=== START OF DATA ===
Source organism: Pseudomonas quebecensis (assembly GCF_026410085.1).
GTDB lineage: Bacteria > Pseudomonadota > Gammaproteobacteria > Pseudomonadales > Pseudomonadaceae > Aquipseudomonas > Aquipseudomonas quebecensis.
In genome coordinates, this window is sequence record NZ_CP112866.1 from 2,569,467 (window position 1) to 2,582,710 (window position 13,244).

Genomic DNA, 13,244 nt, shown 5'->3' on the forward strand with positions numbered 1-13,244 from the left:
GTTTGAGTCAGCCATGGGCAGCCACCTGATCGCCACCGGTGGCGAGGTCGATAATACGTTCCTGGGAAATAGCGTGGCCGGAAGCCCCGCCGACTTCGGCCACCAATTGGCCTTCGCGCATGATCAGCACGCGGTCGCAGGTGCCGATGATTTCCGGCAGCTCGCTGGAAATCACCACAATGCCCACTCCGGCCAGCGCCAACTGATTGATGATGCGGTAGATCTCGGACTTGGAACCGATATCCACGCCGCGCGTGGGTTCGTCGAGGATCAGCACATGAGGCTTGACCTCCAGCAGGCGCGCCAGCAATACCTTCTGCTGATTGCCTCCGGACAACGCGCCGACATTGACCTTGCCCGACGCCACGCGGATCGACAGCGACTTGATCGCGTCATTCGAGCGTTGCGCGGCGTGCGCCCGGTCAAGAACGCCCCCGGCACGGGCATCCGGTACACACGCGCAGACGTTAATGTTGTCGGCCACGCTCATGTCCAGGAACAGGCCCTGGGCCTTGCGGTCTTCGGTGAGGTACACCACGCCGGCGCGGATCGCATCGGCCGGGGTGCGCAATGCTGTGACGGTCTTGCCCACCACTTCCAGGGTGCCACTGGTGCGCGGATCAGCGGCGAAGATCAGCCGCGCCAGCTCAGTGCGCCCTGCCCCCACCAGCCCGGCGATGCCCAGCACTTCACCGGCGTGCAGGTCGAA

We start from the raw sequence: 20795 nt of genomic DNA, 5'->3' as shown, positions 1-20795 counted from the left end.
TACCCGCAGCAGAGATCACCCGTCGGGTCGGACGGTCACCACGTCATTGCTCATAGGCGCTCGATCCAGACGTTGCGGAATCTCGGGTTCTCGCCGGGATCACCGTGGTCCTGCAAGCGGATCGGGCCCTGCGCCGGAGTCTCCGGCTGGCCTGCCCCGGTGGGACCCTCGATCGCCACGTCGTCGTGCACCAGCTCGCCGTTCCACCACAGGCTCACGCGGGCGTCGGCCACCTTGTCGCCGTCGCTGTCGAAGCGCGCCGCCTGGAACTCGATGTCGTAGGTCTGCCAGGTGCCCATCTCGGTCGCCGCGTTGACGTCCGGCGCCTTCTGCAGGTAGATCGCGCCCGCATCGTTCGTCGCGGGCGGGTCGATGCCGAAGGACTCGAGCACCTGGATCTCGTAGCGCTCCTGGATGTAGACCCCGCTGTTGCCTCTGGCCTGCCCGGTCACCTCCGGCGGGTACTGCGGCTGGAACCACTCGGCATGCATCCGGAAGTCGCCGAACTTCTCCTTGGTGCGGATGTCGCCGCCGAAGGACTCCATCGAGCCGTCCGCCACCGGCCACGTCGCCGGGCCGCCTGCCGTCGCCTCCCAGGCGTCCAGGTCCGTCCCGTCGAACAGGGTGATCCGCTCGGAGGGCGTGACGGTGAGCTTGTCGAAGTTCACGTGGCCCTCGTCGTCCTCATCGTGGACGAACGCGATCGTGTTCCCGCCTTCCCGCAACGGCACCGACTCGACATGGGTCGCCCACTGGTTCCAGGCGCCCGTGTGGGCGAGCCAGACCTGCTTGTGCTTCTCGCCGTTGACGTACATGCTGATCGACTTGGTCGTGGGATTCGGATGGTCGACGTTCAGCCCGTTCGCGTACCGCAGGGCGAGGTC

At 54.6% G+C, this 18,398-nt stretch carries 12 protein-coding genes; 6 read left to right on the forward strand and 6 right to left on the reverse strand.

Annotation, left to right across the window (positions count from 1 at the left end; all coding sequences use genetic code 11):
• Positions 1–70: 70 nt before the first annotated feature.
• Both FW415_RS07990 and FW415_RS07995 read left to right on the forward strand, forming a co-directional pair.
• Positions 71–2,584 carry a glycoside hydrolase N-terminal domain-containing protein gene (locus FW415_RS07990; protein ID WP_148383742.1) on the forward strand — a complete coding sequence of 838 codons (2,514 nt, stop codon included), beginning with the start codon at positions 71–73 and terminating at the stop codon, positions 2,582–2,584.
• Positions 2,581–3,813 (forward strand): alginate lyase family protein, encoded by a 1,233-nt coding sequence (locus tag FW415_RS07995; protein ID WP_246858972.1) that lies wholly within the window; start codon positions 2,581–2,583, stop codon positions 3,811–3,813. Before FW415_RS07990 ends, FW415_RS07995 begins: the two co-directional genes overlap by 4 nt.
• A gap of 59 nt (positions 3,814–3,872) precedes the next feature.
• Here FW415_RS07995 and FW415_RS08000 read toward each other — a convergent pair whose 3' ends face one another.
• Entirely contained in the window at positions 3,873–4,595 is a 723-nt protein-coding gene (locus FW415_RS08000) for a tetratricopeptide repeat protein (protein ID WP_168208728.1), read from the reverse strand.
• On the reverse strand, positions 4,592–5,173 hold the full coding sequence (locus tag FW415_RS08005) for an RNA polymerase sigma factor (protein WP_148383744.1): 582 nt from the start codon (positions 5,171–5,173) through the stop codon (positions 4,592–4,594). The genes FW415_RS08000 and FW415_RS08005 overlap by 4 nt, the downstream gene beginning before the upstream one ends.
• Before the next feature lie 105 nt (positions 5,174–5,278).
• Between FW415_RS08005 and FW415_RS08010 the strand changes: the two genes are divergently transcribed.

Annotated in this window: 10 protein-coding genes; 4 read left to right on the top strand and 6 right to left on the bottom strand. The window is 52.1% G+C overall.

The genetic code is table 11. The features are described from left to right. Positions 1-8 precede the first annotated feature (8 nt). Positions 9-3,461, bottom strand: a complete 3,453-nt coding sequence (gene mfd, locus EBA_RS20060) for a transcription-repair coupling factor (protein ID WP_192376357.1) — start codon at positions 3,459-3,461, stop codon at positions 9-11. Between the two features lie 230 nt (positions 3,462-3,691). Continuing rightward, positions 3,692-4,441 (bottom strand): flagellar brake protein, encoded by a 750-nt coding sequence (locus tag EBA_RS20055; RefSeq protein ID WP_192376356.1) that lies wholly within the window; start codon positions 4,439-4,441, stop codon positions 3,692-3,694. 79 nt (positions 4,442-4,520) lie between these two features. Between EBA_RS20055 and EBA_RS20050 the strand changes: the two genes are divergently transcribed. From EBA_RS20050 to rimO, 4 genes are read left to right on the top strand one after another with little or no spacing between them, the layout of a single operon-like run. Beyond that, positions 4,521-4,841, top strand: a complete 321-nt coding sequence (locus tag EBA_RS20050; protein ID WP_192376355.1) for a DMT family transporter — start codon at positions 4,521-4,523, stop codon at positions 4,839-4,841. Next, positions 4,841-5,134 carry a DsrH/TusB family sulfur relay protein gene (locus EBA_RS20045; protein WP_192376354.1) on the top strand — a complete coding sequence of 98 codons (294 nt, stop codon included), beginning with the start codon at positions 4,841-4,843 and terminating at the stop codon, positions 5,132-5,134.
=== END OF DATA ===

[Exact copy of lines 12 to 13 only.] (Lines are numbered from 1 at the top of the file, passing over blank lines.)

• Positions 71–2,584 carry a glycoside hydrolase N-terminal domain-containing protein gene (locus FW415_RS07990; protein ID WP_148383742.1) on the forward strand — a complete coding sequence of 838 codons (2,514 nt, stop codon included), beginning with the start codon at positions 71–73 and terminating at the stop codon, positions 2,582–2,584.
• Positions 2,581–3,813 (forward strand): alginate lyase family protein, encoded by a 1,233-nt coding sequence (locus tag FW415_RS07995; protein ID WP_246858972.1) that lies wholly within the window; start codon positions 2,581–2,583, stop codon positions 3,811–3,813. Before FW415_RS07990 ends, FW415_RS07995 begins: the two co-directional genes overlap by 4 nt.